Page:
It should give you some idea of how desperate for volunteers they were that they put me, a man whose French breaks down entirely when deprived of facial cues to glean meaning, on the radios, whose static-to-language ratio was roughly 1:1. Fortunately, they put me on “Frequency 1,” which was nominally reserved for the big-wigs, all of whom were in meetings with each other for the duration of the event. I therefore spent three-hours on the first evening listening to absolutely nothing, during which time I sketched out a plot for my next novel (I got as far as the aliens landing in post-Revolutionary France, but am unsure how to link them to zombie-Napoleon).

Fun Fact:: “Walkie-talkie” in French? Talkie-walkie. Ask me not why.

The next day, Amynah and I woke up at 6 AM to catch the commuter train from our hotel near the Gare d’Est to the Exhibition grounds. On arrival, we tried to acquire some Volunteer identification at the registration desk, only to be told that they had run out. I was also told that I had been expected in Parking some two hours earlier, and was scheduled for the non-Ismaili spouses zone for the afternoon. Somehow, between those two tasks and Communication, I had been triple-booked.

Discretion being the better part of valour, and having forgotten my toque, I elected to check in with Chamsia and Reichman in Communications before wandering outside in the cold to play traffic cop. I told Chamsia about my dilemma – she said she would contact the parking guys to find out where I was needed most. I do not know how sincere she was – she never had a full table of radio monitors, so I doubt she was eager to lose even incompetent staff. In any case, I never saw her make the call, but she did put me on Frequency 10 – monitoring the Parking guys I was supposed to be assisting.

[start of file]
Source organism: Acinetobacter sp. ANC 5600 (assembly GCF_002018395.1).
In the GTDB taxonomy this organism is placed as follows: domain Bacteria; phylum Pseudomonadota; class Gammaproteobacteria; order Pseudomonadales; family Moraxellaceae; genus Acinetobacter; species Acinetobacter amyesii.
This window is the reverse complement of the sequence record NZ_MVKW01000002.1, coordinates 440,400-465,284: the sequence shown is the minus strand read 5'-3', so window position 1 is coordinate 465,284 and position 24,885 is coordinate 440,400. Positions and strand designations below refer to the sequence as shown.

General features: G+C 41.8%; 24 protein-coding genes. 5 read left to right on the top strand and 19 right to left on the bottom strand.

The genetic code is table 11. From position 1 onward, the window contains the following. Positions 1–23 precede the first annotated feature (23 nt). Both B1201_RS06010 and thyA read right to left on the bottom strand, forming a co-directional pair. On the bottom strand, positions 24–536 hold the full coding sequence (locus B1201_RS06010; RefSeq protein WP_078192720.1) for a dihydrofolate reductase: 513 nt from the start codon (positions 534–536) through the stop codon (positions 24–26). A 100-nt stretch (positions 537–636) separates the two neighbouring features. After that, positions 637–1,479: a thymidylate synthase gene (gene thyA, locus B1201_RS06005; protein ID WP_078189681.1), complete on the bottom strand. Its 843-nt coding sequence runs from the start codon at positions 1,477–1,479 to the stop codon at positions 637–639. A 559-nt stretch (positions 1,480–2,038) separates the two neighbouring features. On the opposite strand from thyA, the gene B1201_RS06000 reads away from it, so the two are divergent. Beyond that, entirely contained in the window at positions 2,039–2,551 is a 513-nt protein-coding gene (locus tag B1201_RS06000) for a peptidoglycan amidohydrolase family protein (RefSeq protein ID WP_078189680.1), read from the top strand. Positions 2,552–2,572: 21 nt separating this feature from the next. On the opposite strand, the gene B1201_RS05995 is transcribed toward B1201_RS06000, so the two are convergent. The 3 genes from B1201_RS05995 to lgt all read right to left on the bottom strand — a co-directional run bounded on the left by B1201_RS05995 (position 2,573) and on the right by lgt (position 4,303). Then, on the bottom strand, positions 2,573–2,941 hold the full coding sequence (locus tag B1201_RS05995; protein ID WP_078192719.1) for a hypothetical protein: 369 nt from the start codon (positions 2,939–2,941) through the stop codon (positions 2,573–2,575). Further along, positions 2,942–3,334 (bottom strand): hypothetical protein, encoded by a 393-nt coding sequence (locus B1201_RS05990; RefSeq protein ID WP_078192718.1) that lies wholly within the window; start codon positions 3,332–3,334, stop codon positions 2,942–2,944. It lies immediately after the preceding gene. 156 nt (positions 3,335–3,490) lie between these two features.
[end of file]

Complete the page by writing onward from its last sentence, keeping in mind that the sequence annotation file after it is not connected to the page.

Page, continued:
For the most part this went smoothly – they only called in twice, and both times I calmly shouted “Un moment s’il vous plait” before throwing my “talkie-walkie” at Chamsia as if it were a disgruntled cobra. At some point, I heard one volunteer radio another asking what to do with “Un Anglais” that had shown up looking to help. He was told to station him near the main gate. Twenty minutes later, a message came though: “We’re getting complaints about the guy at the front gate – he doesn’t speak a word of French.” Meanwhile I sat, helpless (yet warm) in Communications Central, cursing the fates: That should have been me, damnit!

As the morning wore on, more volunteers poured in, and Chamsia felt confident enough to set me free. As the guys in Parking sounded like they now had things under control (also, they sounded very cold) I made my way over to the non-Ismaili area. Things here were much calmer – I asked what I could do, and was told to inform the dozen or so people that had shown up so far that food was available on the enormous food-bearing table that they had to walk around in order to take their seats. I did so, earning the bemused looks one would expect under the circumstances.